It was every bit as wet and cold as it appears in the photos taken at Cherokee Creek, east of Arlington, last week. But the Coho salmon didn’t care. Nor did those attending an open-house there to celebrate the successful completion of a DNR Family Forest Fish Passage Program-funded project. The project removed a deteriorating metal culvert and replaced it with a new bridge at almost no cost to the private landowners.
The aging and deteriorating culvert was too small to withstand floods, had created an artificial waterfall too high for salmon to get past on their journey upstream, and was interfering with natural stream ecology. In its place now is a steel bridge and an 80-foot section of restored stream channel which allows fish to access more than a mile of productive spawning habitat.
The Stillaguamish Tribe sponsored the Cherokee Creek project which included important tasks such as conducting landowner outreach, collecting habitat data, providing matching project funds, managing the project design, and providing construction oversight, permitting, billing, and grant management.
Projects mean jobs
In addition to opening up more miles of stream to fish, projects like the one at Cherokee Creek provide safety, access, and economic benefits. Jobs at local engineering and general contractor firms were supported by conducting the culvert replacement and restoration work. Future timber harvest by landowners along the access road can now occur over the newly installed bridge. And as an added bonus, the project came in $30,000 under budget –- funds that will be applied to more projects in other high-priority streams.
A bit of background on Cherokee Creek
Cherokee Creek is especially significant for Coho salmon. Each week during the fall when salmon are migrating, Stillaguamish Tribal staff conduct spawner surveys, recording the number and location of reproducing adults and “redds” (or salmon egg nests). The information helps to forecast the size of returning Coho runs in future years. They shared the data with Washington Department of Fish and Wildlife and other Treaty Indian Tribes to manage the Coho fishery, and monitor the health of runs. The stream also provides spawning, rearing and refuge for several other species of Pacific salmon, as well as cutthroat trout and bull-trout.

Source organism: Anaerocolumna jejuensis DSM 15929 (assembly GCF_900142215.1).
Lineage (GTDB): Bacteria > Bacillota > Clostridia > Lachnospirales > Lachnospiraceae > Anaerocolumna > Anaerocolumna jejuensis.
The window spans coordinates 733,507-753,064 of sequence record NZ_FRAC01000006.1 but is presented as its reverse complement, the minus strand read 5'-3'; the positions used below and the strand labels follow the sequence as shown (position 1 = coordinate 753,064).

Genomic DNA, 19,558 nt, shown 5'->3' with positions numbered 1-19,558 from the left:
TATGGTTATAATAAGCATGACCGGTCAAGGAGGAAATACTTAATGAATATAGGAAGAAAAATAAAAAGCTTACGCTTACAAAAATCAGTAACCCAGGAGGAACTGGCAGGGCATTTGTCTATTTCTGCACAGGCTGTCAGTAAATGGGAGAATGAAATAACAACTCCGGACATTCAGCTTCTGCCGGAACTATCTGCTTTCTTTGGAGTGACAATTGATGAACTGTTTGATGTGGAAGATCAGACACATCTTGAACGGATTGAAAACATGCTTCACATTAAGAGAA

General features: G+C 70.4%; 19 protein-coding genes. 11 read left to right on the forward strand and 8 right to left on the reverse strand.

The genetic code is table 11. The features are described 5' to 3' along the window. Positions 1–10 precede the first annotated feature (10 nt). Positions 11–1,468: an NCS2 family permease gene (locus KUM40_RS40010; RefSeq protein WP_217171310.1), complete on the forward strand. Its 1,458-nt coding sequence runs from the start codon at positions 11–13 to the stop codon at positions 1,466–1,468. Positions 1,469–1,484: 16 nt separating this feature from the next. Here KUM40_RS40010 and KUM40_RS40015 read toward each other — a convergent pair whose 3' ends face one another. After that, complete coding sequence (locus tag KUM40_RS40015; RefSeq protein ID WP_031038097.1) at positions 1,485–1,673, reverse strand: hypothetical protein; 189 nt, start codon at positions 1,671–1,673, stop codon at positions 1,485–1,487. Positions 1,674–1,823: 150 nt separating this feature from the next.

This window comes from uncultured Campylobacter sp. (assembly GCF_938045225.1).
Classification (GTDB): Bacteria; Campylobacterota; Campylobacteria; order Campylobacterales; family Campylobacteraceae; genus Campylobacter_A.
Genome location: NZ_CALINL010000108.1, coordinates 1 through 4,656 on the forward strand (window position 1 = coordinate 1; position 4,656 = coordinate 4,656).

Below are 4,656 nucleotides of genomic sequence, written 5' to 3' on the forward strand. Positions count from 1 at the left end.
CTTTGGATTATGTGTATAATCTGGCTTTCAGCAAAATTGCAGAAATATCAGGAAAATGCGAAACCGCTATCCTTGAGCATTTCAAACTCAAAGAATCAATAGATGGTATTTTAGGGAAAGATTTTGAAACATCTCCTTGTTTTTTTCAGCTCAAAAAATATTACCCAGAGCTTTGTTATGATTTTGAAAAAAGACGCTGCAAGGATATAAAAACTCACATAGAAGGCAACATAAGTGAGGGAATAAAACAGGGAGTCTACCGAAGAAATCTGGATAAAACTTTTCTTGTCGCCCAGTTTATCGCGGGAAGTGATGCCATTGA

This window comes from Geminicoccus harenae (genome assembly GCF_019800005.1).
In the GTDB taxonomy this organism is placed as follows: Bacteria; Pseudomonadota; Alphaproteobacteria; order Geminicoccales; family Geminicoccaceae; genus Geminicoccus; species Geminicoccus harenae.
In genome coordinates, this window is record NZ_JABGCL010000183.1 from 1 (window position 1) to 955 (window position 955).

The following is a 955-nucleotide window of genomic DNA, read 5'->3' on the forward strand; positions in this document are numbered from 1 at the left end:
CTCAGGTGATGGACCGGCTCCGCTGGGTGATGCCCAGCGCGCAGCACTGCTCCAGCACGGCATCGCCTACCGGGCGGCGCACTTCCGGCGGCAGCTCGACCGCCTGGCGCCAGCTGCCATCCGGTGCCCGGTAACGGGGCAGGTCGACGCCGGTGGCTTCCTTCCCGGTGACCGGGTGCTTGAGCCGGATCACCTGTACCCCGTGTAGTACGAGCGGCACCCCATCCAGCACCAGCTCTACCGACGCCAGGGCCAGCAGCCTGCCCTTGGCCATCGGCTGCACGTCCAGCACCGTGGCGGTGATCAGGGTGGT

DNR administers the Family Forest Fish Passage Program to help landowners comply with forest practice rules and eliminate these stream barriers. This cost-sharing program helps small forest landowners correct fish passage barriers on their forestlands by covering 75-100 percent of their costs. DNR works with the Washington State Department of Fish and Wildlife, the Recreation and Conservation Office, and a host of project sponsors – including tribes, salmon enhancement groups, and conservation districts—to select and complete the projects.
Since the program began in 2003, 232 fish barriers—usually road culverts—have been eliminated on private, nonindustrial timberland. Some 500 miles of stream habitat have been restored to migrating salmon and trout.
Are you a small forest landowner who needs funding help to remove a fish barrier culvert? Apply online for funding help today.
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